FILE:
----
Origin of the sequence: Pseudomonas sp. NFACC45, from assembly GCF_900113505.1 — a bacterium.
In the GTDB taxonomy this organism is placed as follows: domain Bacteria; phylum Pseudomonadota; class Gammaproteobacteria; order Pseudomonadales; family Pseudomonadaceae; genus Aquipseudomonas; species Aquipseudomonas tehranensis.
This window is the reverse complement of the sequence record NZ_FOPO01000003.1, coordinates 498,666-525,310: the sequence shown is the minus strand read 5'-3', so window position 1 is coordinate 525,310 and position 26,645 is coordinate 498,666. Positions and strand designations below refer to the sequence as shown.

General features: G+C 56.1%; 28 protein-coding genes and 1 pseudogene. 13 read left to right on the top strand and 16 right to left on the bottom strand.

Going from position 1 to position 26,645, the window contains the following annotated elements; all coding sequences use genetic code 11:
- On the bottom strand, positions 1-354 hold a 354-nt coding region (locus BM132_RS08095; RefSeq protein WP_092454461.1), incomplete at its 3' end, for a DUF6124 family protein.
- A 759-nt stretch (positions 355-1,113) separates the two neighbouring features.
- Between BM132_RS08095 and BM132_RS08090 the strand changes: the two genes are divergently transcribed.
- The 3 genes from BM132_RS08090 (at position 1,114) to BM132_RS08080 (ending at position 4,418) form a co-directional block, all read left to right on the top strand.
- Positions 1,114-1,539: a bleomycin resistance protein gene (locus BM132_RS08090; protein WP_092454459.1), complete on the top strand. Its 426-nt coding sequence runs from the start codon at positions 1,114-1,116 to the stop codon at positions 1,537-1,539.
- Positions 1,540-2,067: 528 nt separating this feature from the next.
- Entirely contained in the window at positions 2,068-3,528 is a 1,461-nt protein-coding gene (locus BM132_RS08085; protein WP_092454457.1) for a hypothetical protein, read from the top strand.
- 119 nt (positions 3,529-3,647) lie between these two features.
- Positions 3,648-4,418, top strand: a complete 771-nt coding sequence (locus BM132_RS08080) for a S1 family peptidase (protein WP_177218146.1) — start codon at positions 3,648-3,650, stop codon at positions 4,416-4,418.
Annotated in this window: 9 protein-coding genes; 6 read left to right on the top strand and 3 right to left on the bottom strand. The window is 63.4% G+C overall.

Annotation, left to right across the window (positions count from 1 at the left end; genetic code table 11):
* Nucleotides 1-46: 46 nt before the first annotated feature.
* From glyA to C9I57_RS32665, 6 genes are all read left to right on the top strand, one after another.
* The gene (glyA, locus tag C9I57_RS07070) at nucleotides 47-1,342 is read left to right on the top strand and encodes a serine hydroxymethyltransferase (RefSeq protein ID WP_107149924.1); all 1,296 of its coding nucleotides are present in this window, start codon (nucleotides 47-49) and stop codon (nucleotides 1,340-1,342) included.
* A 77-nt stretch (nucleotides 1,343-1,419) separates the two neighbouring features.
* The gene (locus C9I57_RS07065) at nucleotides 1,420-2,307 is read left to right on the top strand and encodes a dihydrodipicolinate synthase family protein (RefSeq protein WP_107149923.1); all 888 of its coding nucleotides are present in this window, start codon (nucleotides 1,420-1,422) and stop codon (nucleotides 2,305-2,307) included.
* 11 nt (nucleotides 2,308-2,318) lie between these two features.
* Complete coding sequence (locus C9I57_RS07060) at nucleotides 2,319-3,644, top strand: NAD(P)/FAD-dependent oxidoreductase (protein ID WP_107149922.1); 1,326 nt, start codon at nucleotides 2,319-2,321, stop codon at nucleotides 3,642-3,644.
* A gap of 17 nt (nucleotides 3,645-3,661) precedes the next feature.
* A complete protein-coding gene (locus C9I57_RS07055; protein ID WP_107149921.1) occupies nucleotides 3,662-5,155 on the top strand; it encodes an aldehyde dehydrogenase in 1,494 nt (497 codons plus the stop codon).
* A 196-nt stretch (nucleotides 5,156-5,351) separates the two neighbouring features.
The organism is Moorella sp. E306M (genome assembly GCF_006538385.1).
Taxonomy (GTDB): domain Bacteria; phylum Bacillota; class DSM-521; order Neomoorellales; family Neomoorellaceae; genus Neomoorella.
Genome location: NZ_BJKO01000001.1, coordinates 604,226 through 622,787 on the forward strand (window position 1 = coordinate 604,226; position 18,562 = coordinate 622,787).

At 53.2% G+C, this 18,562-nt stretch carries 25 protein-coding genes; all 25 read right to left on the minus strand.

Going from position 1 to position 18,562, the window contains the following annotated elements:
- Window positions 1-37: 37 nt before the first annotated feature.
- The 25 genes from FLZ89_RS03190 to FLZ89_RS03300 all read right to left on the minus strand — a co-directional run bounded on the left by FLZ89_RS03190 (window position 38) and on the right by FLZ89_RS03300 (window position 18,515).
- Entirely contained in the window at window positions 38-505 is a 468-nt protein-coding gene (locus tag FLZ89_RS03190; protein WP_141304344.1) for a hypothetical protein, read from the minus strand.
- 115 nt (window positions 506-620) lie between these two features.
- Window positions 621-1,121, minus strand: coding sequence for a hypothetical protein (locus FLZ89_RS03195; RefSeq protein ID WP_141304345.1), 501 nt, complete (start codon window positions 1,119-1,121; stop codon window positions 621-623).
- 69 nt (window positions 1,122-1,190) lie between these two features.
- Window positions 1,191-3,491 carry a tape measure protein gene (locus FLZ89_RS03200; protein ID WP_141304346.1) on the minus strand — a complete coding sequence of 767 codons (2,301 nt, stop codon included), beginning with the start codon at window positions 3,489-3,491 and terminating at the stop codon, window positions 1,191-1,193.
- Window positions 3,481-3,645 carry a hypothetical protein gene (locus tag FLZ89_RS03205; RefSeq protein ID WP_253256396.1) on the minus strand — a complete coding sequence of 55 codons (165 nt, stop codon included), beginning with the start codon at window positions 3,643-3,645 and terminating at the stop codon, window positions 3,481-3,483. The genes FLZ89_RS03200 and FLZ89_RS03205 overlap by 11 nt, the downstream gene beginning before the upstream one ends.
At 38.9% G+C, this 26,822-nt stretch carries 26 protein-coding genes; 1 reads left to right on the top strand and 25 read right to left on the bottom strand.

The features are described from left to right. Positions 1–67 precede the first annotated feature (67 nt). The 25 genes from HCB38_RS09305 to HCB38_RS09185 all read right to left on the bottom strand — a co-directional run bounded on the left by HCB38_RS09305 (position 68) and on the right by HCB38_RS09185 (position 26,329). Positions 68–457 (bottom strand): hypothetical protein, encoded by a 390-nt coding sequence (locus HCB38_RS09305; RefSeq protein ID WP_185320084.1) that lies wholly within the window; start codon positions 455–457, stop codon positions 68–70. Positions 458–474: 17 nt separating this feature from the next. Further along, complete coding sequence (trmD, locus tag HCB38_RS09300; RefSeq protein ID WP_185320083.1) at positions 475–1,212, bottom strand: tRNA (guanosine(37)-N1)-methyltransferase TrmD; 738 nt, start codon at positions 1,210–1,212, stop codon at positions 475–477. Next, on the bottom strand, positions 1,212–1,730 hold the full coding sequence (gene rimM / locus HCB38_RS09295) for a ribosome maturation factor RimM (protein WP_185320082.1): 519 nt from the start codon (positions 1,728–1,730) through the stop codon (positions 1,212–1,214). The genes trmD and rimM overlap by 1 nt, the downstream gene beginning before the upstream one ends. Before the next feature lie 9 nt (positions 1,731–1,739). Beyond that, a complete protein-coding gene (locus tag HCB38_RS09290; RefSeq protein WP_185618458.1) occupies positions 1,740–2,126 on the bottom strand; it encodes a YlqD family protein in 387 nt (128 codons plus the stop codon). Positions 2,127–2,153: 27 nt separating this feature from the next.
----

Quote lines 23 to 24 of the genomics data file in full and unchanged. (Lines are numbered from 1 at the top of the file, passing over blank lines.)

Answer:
* Complete coding sequence (locus C9I57_RS07060) at nucleotides 2,319-3,644, top strand: NAD(P)/FAD-dependent oxidoreductase (protein ID WP_107149922.1); 1,326 nt, start codon at nucleotides 2,319-2,321, stop codon at nucleotides 3,642-3,644.
* A gap of 17 nt (nucleotides 3,645-3,661) precedes the next feature.